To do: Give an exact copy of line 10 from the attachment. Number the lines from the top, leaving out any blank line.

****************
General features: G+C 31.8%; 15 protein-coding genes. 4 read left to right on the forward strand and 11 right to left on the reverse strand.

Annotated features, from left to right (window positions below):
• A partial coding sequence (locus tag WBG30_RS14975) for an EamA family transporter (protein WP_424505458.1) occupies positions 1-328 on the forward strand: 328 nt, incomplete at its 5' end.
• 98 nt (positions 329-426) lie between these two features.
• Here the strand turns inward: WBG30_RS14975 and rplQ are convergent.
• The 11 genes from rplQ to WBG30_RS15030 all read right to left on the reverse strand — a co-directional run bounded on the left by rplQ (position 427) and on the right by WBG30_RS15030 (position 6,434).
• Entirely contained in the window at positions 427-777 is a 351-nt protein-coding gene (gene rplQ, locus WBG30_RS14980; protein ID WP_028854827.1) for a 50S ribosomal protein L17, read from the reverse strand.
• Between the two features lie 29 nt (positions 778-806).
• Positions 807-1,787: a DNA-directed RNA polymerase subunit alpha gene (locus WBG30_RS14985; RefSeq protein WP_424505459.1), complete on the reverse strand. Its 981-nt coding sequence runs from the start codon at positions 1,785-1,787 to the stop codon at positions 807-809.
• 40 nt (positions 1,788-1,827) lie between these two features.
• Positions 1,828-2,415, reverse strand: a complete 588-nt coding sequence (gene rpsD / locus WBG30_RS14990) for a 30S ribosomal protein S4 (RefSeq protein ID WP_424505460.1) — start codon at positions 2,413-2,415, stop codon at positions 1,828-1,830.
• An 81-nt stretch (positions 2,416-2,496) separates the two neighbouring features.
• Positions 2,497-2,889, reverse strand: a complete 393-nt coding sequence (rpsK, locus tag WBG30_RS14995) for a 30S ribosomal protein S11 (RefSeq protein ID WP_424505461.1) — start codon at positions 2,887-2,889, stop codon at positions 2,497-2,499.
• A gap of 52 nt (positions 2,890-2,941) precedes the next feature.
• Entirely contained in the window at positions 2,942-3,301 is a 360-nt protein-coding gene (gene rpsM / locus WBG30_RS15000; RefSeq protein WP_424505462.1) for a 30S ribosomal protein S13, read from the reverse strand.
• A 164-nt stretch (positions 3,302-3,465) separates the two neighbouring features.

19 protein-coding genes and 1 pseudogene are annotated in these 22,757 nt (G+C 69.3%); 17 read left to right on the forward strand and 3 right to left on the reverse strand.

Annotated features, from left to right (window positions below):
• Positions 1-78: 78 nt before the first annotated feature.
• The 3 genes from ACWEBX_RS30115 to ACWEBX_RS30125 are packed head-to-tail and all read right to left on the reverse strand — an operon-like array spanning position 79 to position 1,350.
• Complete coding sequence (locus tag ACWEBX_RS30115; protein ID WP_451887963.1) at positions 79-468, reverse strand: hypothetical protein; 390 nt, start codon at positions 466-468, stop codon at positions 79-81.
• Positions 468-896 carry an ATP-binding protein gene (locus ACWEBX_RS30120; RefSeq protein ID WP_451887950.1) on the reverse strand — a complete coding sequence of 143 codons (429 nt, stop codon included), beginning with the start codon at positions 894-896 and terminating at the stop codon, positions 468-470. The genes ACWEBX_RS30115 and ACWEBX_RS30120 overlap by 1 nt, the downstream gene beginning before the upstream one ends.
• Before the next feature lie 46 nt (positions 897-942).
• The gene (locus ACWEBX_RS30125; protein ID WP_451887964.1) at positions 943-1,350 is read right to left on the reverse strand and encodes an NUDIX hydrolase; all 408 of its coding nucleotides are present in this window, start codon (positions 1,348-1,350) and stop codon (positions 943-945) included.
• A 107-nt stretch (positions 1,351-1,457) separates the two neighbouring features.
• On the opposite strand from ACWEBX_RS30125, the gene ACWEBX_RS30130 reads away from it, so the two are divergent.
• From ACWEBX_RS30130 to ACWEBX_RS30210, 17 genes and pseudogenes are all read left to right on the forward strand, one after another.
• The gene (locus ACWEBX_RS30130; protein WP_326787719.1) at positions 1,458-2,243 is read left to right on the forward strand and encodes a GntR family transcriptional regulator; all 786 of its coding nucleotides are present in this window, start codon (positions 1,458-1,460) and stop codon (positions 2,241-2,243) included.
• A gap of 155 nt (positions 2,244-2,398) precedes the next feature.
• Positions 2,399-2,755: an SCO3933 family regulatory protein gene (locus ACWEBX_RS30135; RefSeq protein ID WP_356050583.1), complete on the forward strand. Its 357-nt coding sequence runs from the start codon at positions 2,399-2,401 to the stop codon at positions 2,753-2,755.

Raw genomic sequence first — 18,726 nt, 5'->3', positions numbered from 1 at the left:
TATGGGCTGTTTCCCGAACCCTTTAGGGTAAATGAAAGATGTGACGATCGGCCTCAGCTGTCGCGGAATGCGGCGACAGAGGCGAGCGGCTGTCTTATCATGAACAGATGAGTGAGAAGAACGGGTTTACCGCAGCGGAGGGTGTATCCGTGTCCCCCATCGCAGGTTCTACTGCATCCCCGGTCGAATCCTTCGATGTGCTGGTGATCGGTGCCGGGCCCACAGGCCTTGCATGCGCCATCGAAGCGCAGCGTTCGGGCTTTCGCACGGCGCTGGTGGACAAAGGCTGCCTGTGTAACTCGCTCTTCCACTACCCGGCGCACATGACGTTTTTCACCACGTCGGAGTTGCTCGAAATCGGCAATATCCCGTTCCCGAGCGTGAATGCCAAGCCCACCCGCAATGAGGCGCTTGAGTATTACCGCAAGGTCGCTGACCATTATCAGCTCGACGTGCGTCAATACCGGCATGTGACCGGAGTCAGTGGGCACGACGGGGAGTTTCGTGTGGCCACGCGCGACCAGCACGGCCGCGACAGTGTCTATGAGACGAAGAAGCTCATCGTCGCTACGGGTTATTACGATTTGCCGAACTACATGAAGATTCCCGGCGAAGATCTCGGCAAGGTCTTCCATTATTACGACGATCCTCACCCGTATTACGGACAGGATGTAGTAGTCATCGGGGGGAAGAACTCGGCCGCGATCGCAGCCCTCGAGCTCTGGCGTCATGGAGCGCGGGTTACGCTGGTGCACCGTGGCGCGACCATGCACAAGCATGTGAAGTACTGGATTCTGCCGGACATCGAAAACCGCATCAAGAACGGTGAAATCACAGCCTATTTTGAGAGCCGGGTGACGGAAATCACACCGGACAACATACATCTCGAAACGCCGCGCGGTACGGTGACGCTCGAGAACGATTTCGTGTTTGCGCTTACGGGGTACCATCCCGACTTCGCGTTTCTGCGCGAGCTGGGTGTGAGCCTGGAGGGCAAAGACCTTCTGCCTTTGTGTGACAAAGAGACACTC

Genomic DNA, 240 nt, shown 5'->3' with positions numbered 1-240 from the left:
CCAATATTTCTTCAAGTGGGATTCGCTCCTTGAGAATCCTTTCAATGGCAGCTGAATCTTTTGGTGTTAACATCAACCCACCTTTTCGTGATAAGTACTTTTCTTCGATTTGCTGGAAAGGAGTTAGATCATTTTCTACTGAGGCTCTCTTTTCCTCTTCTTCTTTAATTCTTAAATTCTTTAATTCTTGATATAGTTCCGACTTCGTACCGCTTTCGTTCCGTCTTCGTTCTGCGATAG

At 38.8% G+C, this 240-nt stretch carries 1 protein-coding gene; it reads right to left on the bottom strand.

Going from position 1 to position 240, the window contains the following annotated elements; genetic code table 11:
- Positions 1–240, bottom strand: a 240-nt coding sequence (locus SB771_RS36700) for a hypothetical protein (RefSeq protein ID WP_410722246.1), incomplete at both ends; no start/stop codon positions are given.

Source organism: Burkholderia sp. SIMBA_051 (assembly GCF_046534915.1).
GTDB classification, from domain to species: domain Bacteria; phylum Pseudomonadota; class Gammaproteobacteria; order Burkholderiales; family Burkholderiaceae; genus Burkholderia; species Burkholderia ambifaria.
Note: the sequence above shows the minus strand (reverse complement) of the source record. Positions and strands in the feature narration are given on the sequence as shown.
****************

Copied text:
• 40 nt (positions 1,788-1,827) lie between these two features.